CHAPEL HILL A patients expectations about the side effects of chemotherapy usually focus on nausea, hair loss, fatigue and other side effects. Worries about severe allergic reactions to their therapy is usually not a concern.
A recent study from the Lineberger Comprehensive Cancer Center at the University of North Carolina at Chapel Hill, the Vanderbilt-Ingram Comprehensive Cancer Center and the Sarah Canon Cancer Center in Nashville have identified an unusually high rate of allergic reaction in cancer patients living in the middle South who received a common drug used for treating their cancer.
This study was presented at the 43rd annual meeting of the American Society of Clinical Oncology in Chicago in June, 2007 and appears online Aug. 17th in the Journal of Clinical Oncology.
The drug, cetuximab, marketed by Bristol-Meyers Squibb as Erbitux, is a widely used chemotherapeutic agent for treating colon cancer, head and neck tumors, and is being studied in the treatment of ovarian, lung, breast and gastrointestinal tumors.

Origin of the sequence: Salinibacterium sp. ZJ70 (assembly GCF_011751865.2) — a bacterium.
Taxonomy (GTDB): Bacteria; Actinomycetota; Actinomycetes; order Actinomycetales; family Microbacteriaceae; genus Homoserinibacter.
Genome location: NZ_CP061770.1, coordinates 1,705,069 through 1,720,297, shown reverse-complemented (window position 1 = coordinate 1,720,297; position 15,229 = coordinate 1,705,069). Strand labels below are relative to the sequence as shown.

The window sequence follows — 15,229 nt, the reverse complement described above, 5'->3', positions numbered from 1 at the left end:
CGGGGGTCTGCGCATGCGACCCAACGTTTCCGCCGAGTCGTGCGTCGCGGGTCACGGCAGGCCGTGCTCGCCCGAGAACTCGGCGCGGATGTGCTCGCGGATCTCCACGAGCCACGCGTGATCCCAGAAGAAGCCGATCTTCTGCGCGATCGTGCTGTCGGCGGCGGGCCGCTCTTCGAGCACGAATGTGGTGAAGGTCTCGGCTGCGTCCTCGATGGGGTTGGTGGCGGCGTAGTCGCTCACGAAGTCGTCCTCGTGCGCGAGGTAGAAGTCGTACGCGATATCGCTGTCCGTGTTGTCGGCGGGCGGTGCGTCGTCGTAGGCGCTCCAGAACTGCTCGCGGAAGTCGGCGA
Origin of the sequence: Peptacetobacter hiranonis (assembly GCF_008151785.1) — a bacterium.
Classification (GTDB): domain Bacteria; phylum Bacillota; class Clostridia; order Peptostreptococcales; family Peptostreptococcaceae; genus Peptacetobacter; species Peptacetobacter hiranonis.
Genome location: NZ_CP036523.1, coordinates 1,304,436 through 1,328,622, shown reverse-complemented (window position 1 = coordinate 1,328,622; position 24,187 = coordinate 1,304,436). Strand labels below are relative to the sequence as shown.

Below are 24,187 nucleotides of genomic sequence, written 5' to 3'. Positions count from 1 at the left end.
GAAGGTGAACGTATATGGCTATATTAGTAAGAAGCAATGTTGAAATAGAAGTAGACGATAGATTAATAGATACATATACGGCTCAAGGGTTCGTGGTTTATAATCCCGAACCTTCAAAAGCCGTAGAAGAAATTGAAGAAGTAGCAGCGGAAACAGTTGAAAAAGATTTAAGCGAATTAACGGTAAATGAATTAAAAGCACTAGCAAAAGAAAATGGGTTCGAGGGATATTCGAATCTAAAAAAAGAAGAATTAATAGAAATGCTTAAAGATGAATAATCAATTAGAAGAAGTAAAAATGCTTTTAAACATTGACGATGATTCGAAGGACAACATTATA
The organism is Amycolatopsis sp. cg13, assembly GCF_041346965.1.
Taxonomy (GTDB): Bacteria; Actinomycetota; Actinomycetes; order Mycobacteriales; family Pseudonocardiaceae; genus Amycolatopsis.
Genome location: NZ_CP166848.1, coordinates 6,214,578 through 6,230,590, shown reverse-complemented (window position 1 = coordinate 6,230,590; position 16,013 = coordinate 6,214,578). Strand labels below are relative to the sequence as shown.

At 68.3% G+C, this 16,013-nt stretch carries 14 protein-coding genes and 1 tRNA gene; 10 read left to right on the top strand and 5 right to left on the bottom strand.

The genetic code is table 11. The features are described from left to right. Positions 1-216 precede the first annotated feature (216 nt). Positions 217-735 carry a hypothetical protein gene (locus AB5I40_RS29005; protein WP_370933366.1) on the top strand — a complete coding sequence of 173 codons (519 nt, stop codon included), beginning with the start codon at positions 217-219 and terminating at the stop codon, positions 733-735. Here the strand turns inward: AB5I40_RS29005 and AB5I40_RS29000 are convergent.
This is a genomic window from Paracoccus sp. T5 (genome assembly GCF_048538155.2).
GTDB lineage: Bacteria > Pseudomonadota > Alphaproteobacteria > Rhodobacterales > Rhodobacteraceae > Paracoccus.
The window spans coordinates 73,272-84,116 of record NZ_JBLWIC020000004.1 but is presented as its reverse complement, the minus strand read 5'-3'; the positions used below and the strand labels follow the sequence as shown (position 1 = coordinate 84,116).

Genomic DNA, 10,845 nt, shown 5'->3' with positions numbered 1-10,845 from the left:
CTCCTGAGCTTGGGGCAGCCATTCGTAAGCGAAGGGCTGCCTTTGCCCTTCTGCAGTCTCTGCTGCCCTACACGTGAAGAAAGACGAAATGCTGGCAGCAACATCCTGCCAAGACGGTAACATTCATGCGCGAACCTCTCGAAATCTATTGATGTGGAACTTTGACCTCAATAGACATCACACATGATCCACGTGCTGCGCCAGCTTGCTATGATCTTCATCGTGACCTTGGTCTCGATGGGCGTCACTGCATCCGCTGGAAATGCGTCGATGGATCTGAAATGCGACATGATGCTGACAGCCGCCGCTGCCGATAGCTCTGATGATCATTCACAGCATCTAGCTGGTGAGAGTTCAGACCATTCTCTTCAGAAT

When cetuximab was first approved, the first three patients treated at UNC had severe reactions to the drug. Doctors at both Sarah Canon and Vanderbilt also had more patients than expected react with a drop in blood pressure and shortness of breath or other hypersensitivity reactions within minutes of infusion of cetuximab.
After speaking with others, we realized that patients who lived on a line across North Carolina, Tennessee, northern Arkansas and southern Missouri had these adverse reactions to the drug, said study leader Dr. Bert ONeil, assistant professor of medicine, division of hematology and oncology at UNC. So, we thought it appropriate to see what common bonds were there.
Cancer researchers from UNC and Vanderbilt pooled their patients dating back to when the drug received approval from the Food and Drug Administration, in 2004. More than 140 patients from ongoing clinical
|Contact: Les Lang|
University of North Carolina at Chapel Hill